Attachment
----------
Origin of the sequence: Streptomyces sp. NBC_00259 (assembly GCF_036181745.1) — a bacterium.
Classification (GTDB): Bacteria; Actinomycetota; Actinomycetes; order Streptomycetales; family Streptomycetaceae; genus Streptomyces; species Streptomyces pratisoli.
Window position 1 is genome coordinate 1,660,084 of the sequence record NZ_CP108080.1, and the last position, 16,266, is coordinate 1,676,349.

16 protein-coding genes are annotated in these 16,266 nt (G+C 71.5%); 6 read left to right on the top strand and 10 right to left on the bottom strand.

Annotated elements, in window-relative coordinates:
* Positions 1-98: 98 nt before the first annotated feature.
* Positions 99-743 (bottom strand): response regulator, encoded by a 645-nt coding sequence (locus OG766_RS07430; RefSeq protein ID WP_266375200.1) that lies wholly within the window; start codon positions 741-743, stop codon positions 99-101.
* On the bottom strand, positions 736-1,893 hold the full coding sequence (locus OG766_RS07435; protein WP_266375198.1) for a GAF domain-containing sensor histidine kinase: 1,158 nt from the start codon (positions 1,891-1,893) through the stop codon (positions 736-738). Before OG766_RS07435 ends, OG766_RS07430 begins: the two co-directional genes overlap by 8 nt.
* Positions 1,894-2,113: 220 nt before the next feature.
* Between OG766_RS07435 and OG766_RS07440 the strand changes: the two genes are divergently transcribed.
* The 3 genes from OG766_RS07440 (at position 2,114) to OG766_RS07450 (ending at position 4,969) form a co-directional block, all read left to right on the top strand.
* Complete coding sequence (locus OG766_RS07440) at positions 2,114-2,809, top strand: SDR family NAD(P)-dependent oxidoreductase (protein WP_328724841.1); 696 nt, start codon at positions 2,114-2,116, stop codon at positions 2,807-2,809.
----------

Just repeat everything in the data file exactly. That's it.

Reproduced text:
Origin of the sequence: Streptomyces sp. NBC_00259 (assembly GCF_036181745.1) — a bacterium.
Classification (GTDB): Bacteria; Actinomycetota; Actinomycetes; order Streptomycetales; family Streptomycetaceae; genus Streptomyces; species Streptomyces pratisoli.
Window position 1 is genome coordinate 1,660,084 of the sequence record NZ_CP108080.1, and the last position, 16,266, is coordinate 1,676,349.

16 protein-coding genes are annotated in these 16,266 nt (G+C 71.5%); 6 read left to right on the top strand and 10 right to left on the bottom strand.

Annotated elements, in window-relative coordinates:
* Positions 1-98: 98 nt before the first annotated feature.
* Positions 99-743 (bottom strand): response regulator, encoded by a 645-nt coding sequence (locus OG766_RS07430; RefSeq protein ID WP_266375200.1) that lies wholly within the window; start codon positions 741-743, stop codon positions 99-101.
* On the bottom strand, positions 736-1,893 hold the full coding sequence (locus OG766_RS07435; protein WP_266375198.1) for a GAF domain-containing sensor histidine kinase: 1,158 nt from the start codon (positions 1,891-1,893) through the stop codon (positions 736-738). Before OG766_RS07435 ends, OG766_RS07430 begins: the two co-directional genes overlap by 8 nt.
* Positions 1,894-2,113: 220 nt before the next feature.
* Between OG766_RS07435 and OG766_RS07440 the strand changes: the two genes are divergently transcribed.
* The 3 genes from OG766_RS07440 (at position 2,114) to OG766_RS07450 (ending at position 4,969) form a co-directional block, all read left to right on the top strand.
* Complete coding sequence (locus OG766_RS07440) at positions 2,114-2,809, top strand: SDR family NAD(P)-dependent oxidoreductase (protein WP_328724841.1); 696 nt, start codon at positions 2,114-2,116, stop codon at positions 2,807-2,809.